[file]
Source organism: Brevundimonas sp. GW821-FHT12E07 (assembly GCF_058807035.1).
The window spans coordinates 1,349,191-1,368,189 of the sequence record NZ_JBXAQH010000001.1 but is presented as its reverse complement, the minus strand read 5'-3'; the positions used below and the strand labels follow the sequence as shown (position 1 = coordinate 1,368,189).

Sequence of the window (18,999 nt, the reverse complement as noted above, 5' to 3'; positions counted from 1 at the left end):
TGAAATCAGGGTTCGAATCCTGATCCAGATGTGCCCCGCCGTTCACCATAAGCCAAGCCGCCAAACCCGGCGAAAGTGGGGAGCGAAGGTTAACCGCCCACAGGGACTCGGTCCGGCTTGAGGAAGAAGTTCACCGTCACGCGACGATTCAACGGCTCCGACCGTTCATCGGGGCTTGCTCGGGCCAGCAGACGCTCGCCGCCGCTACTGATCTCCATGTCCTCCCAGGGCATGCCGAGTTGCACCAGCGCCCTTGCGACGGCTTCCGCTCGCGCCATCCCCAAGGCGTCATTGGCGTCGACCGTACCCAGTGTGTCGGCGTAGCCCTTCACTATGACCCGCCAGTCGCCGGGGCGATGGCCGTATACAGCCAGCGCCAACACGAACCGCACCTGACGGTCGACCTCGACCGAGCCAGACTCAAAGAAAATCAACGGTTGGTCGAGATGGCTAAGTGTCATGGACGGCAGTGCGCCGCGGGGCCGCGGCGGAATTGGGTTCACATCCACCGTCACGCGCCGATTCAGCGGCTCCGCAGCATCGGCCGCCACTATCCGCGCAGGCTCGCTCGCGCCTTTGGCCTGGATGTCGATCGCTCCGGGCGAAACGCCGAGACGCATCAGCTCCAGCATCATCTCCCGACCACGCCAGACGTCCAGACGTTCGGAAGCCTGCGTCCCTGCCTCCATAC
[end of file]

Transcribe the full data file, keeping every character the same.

Source organism: Brevundimonas sp. GW821-FHT12E07 (assembly GCF_058807035.1).
The window spans coordinates 1,349,191-1,368,189 of the sequence record NZ_JBXAQH010000001.1 but is presented as its reverse complement, the minus strand read 5'-3'; the positions used below and the strand labels follow the sequence as shown (position 1 = coordinate 1,368,189).

Sequence of the window (18,999 nt, the reverse complement as noted above, 5' to 3'; positions counted from 1 at the left end):
TGAAATCAGGGTTCGAATCCTGATCCAGATGTGCCCCGCCGTTCACCATAAGCCAAGCCGCCAAACCCGGCGAAAGTGGGGAGCGAAGGTTAACCGCCCACAGGGACTCGGTCCGGCTTGAGGAAGAAGTTCACCGTCACGCGACGATTCAACGGCTCCGACCGTTCATCGGGGCTTGCTCGGGCCAGCAGACGCTCGCCGCCGCTACTGATCTCCATGTCCTCCCAGGGCATGCCGAGTTGCACCAGCGCCCTTGCGACGGCTTCCGCTCGCGCCATCCCCAAGGCGTCATTGGCGTCGACCGTACCCAGTGTGTCGGCGTAGCCCTTCACTATGACCCGCCAGTCGCCGGGGCGATGGCCGTATACAGCCAGCGCCAACACGAACCGCACCTGACGGTCGACCTCGACCGAGCCAGACTCAAAGAAAATCAACGGTTGGTCGAGATGGCTAAGTGTCATGGACGGCAGTGCGCCGCGGGGCCGCGGCGGAATTGGGTTCACATCCACCGTCACGCGCCGATTCAGCGGCTCCGCAGCATCGGCCGCCACTATCCGCGCAGGCTCGCTCGCGCCTTTGGCCTGGATGTCGATCGCTCCGGGCGAAACGCCGAGACGCATCAGCTCCAGCATCATCTCCCGACCACGCCAGACGTCCAGACGTTCGGAAGCCTGCGTCCCTGCCTCCATAC